Ride Scotland’s Horse Country grew from the Tweed Trails/South of Scotland Countryside Trails project managed by Southern Uplands Partnership more than ten years ago. That project put in place 350 kms of waymarked routes suitable for equestrian use. These routes linked northern England with the existing Hawick Circular ride and went through to Biggar and as far as Ae in Dumfries and Galloway.
Gowan Miller was employed as Ride Scottish Borders Project Coordinator from December 2017 until December October 2020 when funding ceased. The project sought to promote the region as a centre for riding holidays and worked to develop collaborative working and marketing based on the extensive network of local riding routes.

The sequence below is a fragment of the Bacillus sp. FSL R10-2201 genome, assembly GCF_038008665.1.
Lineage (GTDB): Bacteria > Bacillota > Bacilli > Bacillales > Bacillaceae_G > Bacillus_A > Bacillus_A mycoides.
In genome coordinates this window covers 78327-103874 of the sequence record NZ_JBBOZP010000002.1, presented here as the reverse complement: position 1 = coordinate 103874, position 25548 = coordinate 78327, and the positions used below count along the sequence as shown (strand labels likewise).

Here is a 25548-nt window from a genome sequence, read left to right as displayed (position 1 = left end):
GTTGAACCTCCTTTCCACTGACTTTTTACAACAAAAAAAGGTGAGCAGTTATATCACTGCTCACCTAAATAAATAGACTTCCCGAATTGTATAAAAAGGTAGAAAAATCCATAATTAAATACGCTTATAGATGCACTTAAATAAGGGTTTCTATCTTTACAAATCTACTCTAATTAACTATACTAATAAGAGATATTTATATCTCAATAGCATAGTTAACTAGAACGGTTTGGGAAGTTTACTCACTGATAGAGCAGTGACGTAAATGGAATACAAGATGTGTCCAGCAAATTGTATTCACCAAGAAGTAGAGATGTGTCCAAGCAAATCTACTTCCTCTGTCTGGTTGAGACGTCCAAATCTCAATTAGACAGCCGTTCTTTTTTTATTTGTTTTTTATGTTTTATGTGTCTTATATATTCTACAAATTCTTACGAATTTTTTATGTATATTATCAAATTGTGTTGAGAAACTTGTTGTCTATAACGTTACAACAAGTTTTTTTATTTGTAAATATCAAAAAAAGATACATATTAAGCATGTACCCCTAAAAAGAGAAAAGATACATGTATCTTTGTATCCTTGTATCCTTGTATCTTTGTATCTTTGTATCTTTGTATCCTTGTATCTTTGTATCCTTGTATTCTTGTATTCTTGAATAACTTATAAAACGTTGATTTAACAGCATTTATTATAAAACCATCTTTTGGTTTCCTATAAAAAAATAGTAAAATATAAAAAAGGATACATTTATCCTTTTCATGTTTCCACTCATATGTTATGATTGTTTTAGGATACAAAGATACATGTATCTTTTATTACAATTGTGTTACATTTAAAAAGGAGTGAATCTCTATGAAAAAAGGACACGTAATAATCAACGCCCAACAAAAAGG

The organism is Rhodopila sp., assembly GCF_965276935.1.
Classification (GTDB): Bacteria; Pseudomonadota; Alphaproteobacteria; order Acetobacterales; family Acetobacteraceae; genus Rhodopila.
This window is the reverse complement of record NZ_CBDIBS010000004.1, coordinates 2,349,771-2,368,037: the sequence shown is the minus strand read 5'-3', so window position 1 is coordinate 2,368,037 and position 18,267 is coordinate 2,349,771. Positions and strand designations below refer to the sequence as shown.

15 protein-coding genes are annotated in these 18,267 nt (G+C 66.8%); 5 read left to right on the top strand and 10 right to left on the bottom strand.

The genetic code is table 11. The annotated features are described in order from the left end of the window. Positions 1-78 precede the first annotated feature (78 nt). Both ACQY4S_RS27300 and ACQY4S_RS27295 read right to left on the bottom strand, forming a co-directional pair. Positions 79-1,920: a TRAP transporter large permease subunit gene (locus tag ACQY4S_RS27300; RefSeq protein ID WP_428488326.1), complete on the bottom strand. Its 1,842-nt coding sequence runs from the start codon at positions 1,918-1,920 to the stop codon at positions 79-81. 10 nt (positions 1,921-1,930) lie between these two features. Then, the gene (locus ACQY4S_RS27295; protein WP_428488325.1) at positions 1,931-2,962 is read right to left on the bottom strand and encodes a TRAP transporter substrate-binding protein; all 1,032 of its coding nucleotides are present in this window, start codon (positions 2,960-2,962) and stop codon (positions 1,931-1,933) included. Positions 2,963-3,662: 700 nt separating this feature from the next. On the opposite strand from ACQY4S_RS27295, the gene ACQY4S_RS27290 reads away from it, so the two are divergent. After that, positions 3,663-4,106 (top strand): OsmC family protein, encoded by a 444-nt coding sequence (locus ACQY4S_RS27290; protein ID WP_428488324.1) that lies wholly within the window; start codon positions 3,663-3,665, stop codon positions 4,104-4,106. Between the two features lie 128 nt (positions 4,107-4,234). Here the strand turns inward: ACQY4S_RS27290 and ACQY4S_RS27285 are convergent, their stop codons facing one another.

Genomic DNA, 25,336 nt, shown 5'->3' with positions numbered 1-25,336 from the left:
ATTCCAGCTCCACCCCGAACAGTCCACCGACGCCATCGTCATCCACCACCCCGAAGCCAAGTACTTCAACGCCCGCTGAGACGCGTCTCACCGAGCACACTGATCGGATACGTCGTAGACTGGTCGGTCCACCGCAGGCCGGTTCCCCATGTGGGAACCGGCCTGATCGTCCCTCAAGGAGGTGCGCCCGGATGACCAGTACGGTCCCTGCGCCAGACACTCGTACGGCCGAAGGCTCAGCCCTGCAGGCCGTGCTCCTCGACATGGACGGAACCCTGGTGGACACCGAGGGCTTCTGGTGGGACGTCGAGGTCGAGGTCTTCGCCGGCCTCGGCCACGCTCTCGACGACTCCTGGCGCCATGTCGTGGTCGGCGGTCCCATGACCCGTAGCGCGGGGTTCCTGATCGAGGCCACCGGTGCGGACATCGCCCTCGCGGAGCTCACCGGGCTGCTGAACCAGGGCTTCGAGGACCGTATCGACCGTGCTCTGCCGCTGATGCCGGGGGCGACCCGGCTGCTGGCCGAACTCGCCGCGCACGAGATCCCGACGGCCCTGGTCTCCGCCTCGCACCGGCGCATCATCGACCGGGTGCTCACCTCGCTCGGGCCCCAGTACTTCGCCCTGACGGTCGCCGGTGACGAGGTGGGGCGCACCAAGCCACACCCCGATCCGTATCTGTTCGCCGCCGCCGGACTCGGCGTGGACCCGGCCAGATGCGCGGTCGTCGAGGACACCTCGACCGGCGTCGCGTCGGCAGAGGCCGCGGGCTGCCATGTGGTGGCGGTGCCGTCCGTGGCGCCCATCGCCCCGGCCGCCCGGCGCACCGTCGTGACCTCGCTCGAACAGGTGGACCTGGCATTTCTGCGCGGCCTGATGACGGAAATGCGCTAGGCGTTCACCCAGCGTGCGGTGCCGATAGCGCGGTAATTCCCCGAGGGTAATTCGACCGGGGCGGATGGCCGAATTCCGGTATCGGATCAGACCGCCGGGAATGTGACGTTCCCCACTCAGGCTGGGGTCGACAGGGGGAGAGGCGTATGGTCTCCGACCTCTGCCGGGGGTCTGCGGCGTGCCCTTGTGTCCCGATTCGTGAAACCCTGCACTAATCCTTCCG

The website www.ridescottishborders.com continues to grow and develop, with over 30 equestrian and rider-suitable accommodation providers listed on it. All the accommodation businesses link into the trails and a solid network is developing, meaning visitors have more choice and can ride through the Borders on a network of routes. Route maps also provide skill-level guidance. Catering options during rides and at destinations are also highlighted, as are opportunities to visit attractions and events for family and friends for rest days during the rides. Ride Scottish Borders also won the Regional Thistle Awards run by VisitScotland as an example of the best in “collaborative tourism”. Thanks to NatureScot funding, SUP contracted Gowan Miller, Marianne Bailey and Kiersten Aram to undertake further development work looking at: a South Scotland equestrian network; a South of Scotland website; a Big Houses tour and a Festival of the Horse for 2022/3. The report on their work looks at how the Ride Scottish Borders approach can be extended across into Dumfries and Galloway and includes proposals for a refreshed Festival of the Horse and a “Big Houses” riding trail. The report is available on the Publications page.